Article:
Spot Eastern Grey Kangaroos, Emu, Brolga and Koalas in the native grasslands of Australian Journey at Werribee Open Range Zoo.
As kangaroos are most active in the evening and at dawn, you may need to search for them resting in the shade of the trees or lying down in the tall grass. Kangaroos are herbivores and are a grazing animal – eating mainly grass and shrubs.
Their fur is thick and fluffy and can range from light grey to grey-brown in colour. They have a small head with big ears. They can grow to be up to seven feet tall with a long, powerful tail that they use for balance when hopping and as a fifth limb when moving slowly.
Female kangaroos breed all year round and have one baby at a time. The joey weighs less than a gram when born and makes its way unaided up the mother’s abdomen to her pouch. It attaches to one of her four teats where it remains for many months. After approximately eight months, the young joey will start to venture out of mum’s pouch for short periods, returning if cold or scared! The little joey will continue to return to the mother’s pouch until it is up to 12 months old. By this time the joey will be too big for the pouch and she will refuse to let them in! She may already have another joey suckling on her teat by this stage.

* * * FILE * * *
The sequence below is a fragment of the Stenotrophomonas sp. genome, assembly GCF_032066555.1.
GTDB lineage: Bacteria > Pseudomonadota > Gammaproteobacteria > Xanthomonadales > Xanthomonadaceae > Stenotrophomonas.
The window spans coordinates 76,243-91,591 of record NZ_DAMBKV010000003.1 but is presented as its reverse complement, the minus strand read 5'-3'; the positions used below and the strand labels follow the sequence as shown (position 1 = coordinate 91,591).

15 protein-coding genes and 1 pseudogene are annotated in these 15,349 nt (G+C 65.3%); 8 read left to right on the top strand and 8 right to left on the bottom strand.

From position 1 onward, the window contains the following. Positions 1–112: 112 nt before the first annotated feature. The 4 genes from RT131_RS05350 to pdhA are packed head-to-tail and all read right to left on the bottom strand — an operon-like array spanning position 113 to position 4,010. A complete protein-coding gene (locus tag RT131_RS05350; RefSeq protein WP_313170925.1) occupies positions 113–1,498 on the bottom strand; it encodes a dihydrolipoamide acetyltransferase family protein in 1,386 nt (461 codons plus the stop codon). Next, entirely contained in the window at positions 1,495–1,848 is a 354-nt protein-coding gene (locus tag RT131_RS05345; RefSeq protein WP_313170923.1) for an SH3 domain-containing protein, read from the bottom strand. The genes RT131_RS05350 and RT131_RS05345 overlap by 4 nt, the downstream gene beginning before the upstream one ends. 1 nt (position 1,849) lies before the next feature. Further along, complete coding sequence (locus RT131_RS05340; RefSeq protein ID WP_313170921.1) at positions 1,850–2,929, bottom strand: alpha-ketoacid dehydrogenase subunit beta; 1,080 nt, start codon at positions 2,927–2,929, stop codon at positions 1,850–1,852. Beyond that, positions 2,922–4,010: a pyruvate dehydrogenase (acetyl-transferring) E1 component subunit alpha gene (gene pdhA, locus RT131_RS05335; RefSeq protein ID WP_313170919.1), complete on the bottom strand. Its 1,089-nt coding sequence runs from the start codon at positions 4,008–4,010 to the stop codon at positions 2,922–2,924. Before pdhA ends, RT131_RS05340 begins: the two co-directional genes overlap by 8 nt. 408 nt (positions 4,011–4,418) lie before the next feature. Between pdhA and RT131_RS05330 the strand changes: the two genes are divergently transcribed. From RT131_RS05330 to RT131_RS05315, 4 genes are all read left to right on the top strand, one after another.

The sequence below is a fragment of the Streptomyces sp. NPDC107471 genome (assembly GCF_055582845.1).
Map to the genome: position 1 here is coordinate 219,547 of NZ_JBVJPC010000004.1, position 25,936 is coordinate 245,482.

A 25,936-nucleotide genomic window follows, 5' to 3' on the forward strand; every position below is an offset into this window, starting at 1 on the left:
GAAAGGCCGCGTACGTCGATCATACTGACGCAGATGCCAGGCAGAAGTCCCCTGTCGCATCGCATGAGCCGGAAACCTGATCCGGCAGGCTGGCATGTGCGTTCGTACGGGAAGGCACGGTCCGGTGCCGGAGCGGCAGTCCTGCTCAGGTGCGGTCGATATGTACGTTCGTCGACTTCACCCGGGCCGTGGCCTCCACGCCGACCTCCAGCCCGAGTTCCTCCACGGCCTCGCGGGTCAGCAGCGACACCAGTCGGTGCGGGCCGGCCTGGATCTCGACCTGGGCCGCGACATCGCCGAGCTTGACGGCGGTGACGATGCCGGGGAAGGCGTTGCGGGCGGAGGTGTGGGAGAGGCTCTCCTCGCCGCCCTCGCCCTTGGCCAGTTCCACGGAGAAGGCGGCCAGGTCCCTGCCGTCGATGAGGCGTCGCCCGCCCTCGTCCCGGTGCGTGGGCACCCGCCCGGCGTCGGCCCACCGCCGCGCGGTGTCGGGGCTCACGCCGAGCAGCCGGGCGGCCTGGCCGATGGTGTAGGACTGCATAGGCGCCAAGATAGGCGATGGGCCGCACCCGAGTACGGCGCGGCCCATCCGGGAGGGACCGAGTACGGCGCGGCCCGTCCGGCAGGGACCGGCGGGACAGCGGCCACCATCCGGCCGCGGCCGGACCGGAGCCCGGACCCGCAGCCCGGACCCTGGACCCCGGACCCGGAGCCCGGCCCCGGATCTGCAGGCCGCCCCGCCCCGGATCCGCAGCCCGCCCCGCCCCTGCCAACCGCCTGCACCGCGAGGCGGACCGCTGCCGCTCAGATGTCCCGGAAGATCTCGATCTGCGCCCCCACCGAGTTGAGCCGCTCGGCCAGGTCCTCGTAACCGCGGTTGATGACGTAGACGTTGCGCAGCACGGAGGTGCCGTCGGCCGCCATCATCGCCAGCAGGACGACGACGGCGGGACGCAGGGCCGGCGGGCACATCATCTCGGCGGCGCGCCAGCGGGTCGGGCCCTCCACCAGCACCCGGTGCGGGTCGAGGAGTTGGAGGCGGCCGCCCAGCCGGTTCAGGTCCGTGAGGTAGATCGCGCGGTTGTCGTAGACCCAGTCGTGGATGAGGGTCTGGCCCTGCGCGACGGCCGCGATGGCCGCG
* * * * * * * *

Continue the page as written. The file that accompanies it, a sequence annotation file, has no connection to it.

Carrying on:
Kangaroos are social animals living in groups called ‘mobs’. Eastern Grey Kangaroos are usually found in groups of approximately ten individuals but several mobs will often come together to feed in areas where food is abundant.
While Eastern Grey Kangaroos are listed as Least Concern by the International Union for Conservation of Nature and Natural Resources (the IUCN ‘red list’), they still face many threats including dog attacks, natural disasters, drought and injury from vehicles.
A wander through Australian Journey is an excellent opportunity to learn about Australian animals and the history of the area. The kangaroos at Werribee Open Range Zoo share this predator-proof exhibit with other native animals who once roamed the grasslands that covered over a third of Victoria. Today, due to many factors including development, weed invasion and grazing, less than one per cent of these grasslands remain. Luckily, kangaroos are very adaptable and are found in areas ranging from sea level up to sub-alpine as well as a variety of habitats from scrublands and forest to grasslands and arid desert.